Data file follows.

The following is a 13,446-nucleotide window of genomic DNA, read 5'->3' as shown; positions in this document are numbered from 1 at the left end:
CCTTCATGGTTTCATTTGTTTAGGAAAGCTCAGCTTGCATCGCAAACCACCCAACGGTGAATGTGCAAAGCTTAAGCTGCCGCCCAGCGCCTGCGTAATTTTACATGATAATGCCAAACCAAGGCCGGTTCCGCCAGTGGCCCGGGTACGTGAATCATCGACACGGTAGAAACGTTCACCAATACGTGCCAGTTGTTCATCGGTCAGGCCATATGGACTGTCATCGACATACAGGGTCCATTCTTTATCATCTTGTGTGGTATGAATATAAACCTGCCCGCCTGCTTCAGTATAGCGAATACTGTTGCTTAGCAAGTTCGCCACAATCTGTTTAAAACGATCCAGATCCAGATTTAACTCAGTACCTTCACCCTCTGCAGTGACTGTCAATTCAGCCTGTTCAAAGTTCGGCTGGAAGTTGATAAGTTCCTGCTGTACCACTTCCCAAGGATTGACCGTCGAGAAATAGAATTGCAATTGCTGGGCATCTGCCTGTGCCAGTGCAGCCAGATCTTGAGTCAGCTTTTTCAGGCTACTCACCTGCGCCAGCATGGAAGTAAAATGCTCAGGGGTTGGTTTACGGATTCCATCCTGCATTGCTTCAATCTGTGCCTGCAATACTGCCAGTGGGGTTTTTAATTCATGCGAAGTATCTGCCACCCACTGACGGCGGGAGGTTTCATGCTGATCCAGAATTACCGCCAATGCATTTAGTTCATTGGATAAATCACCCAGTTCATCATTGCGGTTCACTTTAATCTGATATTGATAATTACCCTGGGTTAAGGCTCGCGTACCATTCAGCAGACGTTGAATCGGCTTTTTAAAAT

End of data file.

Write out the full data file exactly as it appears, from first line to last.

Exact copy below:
The following is a 13,446-nucleotide window of genomic DNA, read 5'->3' as shown; positions in this document are numbered from 1 at the left end:
CCTTCATGGTTTCATTTGTTTAGGAAAGCTCAGCTTGCATCGCAAACCACCCAACGGTGAATGTGCAAAGCTTAAGCTGCCGCCCAGCGCCTGCGTAATTTTACATGATAATGCCAAACCAAGGCCGGTTCCGCCAGTGGCCCGGGTACGTGAATCATCGACACGGTAGAAACGTTCACCAATACGTGCCAGTTGTTCATCGGTCAGGCCATATGGACTGTCATCGACATACAGGGTCCATTCTTTATCATCTTGTGTGGTATGAATATAAACCTGCCCGCCTGCTTCAGTATAGCGAATACTGTTGCTTAGCAAGTTCGCCACAATCTGTTTAAAACGATCCAGATCCAGATTTAACTCAGTACCTTCACCCTCTGCAGTGACTGTCAATTCAGCCTGTTCAAAGTTCGGCTGGAAGTTGATAAGTTCCTGCTGTACCACTTCCCAAGGATTGACCGTCGAGAAATAGAATTGCAATTGCTGGGCATCTGCCTGTGCCAGTGCAGCCAGATCTTGAGTCAGCTTTTTCAGGCTACTCACCTGCGCCAGCATGGAAGTAAAATGCTCAGGGGTTGGTTTACGGATTCCATCCTGCATTGCTTCAATCTGTGCCTGCAATACTGCCAGTGGGGTTTTTAATTCATGCGAAGTATCTGCCACCCACTGACGGCGGGAGGTTTCATGCTGATCCAGAATTACCGCCAATGCATTTAGTTCATTGGATAAATCACCCAGTTCATCATTGCGGTTCACTTTAATCTGATATTGATAATTACCCTGGGTTAAGGCTCGCGTACCATTCAGCAGACGTTGAATCGGCTTTTTAAAAT